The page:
as a tribute to her achievement, there is also a programming language named after Lovelace called “Ada”

The year 1843 saw Ada Lovelace translating the description of the Analytical Engine penned down by an Italian mathematician and engineer Luigi Menabrea. Her notes turned out to be three times longer than the original description. Lovelace saw the potential of that machine better than anyone else. In her notes, she wrote a complex algorithm to calculate Bernoulli numbers, earning her the title of “Enchantress of Numbers” by Charles Babbage. This algorithm set up a base for modern programming in computing. She even anticipated that this machine will also be able to create music and graphics if provided with the right algorithms. Her complete article was published in Scientific Memoirs journal in 1843. Babbage was never able to fully build the Analytical Engine due to insufficient funds.  The first modern computer was made possible after about a hundred years in the 1940s by Alan Turing.

As a tribute to her achievement, there is also a programming language named after Lovelace called “Ada”. In the 1970s, the US department of Defense developed a high-level programming language for their embedded computer systems. Ada is still used in traffic control systems, military, railway, and transportation industry all over the world.

To renew her legacy in our age, “Ada Lovelace Day” is celebrated every year on the second Tuesday of October. Its goal is to celebrate the achievements of women in STEM and highlight such role models to inspire more girls in pursuing STEM. In addition to this, The Ada Lovelace Award is given annually to women with outstanding accomplishments in scientific and technical fields.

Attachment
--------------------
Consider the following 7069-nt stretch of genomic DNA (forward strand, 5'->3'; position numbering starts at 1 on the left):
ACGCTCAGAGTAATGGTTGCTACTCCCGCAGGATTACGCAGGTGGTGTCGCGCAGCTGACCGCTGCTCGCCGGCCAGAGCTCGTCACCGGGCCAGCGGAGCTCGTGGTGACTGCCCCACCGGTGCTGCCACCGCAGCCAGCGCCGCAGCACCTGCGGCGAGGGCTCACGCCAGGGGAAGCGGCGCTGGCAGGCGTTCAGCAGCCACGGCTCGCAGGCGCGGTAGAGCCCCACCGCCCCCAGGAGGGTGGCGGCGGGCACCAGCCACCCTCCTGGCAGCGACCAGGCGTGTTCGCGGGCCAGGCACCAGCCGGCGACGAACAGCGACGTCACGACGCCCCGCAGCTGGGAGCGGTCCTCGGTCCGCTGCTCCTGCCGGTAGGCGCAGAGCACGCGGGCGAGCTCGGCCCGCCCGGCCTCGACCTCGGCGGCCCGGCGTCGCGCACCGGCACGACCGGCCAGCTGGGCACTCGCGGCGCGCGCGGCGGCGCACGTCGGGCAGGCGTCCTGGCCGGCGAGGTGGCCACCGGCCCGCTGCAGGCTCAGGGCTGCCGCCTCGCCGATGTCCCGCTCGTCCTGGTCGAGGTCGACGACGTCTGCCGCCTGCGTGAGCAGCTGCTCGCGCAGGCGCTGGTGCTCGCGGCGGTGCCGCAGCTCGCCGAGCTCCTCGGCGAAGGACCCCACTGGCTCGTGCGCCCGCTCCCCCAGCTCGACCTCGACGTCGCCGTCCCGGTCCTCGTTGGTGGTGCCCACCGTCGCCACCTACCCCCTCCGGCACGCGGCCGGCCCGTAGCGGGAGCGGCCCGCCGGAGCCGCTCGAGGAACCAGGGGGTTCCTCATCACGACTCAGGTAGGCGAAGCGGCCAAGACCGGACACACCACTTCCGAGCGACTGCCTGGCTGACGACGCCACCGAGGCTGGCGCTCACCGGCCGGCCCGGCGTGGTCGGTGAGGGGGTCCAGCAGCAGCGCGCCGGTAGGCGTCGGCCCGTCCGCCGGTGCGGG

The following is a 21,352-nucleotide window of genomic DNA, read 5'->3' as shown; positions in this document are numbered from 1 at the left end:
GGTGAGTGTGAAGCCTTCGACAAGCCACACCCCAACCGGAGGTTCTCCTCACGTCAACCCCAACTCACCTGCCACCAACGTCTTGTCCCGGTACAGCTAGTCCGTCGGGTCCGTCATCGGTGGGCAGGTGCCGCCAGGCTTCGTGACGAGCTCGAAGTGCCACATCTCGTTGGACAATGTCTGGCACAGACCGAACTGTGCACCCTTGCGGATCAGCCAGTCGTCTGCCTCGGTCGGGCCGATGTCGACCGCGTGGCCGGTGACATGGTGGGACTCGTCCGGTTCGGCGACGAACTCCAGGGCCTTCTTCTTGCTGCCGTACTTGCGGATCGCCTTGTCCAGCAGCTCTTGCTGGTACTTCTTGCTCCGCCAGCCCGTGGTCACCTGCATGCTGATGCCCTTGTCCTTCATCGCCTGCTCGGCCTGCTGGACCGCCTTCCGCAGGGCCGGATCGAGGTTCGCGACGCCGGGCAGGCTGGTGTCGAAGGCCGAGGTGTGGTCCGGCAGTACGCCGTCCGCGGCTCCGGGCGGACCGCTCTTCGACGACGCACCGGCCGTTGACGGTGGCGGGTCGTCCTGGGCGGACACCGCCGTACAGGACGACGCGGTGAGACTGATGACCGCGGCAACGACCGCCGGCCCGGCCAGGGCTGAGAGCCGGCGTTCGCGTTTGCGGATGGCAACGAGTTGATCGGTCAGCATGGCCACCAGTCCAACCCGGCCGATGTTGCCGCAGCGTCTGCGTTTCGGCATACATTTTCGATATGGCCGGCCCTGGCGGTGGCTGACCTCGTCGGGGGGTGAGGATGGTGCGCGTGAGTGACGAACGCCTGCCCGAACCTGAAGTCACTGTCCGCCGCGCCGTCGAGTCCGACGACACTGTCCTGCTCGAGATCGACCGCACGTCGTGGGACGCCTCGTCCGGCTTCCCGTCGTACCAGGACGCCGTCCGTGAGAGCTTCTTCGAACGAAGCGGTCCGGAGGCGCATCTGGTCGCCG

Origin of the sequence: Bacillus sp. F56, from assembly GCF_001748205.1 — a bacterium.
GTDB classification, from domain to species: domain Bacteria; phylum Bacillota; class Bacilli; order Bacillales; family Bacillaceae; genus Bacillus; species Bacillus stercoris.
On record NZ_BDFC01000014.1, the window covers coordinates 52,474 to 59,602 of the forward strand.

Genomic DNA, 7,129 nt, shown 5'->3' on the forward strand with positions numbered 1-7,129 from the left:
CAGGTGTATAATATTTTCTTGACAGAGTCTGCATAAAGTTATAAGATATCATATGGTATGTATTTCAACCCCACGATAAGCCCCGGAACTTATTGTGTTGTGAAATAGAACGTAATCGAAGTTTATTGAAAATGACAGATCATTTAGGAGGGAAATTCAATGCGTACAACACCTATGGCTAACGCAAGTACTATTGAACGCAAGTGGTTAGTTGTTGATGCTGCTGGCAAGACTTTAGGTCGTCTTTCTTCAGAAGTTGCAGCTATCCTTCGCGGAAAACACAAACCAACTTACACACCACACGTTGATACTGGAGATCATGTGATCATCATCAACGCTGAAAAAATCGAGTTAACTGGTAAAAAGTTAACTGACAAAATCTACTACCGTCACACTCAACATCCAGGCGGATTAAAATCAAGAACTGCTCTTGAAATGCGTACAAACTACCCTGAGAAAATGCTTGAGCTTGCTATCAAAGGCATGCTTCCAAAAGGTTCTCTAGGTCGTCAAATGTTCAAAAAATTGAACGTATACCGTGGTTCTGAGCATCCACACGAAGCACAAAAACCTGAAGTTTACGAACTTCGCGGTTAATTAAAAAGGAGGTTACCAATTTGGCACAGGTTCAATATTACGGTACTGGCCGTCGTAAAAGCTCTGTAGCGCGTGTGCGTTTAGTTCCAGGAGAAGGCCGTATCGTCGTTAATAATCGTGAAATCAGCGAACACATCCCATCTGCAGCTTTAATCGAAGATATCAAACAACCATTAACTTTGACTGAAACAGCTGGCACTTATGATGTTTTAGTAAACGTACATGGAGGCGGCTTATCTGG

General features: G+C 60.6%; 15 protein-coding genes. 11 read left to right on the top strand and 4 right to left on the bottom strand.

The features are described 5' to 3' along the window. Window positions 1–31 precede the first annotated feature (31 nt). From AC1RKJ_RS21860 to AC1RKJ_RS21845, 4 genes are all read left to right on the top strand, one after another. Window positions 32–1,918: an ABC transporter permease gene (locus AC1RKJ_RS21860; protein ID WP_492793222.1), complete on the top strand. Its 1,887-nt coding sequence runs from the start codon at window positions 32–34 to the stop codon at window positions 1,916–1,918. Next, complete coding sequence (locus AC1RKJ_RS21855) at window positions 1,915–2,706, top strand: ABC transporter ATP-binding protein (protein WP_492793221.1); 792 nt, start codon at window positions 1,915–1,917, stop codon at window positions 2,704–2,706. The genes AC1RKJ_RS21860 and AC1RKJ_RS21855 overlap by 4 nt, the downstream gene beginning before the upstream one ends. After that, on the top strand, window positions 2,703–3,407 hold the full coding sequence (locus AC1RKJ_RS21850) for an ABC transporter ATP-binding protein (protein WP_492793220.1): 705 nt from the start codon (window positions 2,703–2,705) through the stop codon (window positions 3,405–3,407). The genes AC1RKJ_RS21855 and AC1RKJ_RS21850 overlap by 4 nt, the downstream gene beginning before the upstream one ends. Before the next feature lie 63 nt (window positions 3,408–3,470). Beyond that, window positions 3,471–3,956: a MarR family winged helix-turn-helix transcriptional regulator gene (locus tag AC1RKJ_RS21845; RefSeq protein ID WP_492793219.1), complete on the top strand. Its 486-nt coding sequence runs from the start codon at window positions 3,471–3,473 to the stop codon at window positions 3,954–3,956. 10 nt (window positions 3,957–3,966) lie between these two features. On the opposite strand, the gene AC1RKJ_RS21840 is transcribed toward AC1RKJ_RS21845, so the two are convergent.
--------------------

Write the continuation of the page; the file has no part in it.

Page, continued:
Ada Lovelace’s path towards her scientific glory was rather arduous. As a woman, she had to face gender discrimination even though she was a Victorian high society lady.

Her tutor Augustus De Morgan wrote a letter to her mother in which he said:

The very great tension of mind which they require is beyond the strength of a woman’s physical power of application.

Basically, what he wanted to convey was that women were weak and incapable of accomplishing any scientific breakthroughs.

In our time and age when STEM education is considered of utmost importance, female innovators like Ada Lovelace should be remembered and promoted who helped laying groundbreaking foundation for modern computing and artificial intelligence.



1)      https://philosophynow.org/issues/96/Ada_Lovelace_1815-1852

2)      http://celebratingada.com/

3)      http://www.awc-hq.org/ada-lovelace-awards.html

4)      https://www.doodlemaths.com/2017/03/10/mathematicians-that-changed-the-world-ada-lovelace-1815-1852/

5)      https://www.bbva.com/en/ada-lovelace-history-enchantress-numbers/